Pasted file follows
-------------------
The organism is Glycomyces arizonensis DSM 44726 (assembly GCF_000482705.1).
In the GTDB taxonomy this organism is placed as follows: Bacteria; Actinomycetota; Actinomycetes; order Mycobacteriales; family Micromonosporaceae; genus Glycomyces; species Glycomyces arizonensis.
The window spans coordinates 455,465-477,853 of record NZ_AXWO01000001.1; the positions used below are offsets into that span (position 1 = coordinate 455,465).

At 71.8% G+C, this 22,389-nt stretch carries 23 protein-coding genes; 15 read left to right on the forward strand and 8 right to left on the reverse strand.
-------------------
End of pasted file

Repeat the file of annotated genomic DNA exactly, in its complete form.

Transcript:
The organism is Glycomyces arizonensis DSM 44726 (assembly GCF_000482705.1).
In the GTDB taxonomy this organism is placed as follows: Bacteria; Actinomycetota; Actinomycetes; order Mycobacteriales; family Micromonosporaceae; genus Glycomyces; species Glycomyces arizonensis.
The window spans coordinates 455,465-477,853 of record NZ_AXWO01000001.1; the positions used below are offsets into that span (position 1 = coordinate 455,465).

At 71.8% G+C, this 22,389-nt stretch carries 23 protein-coding genes; 15 read left to right on the forward strand and 8 right to left on the reverse strand.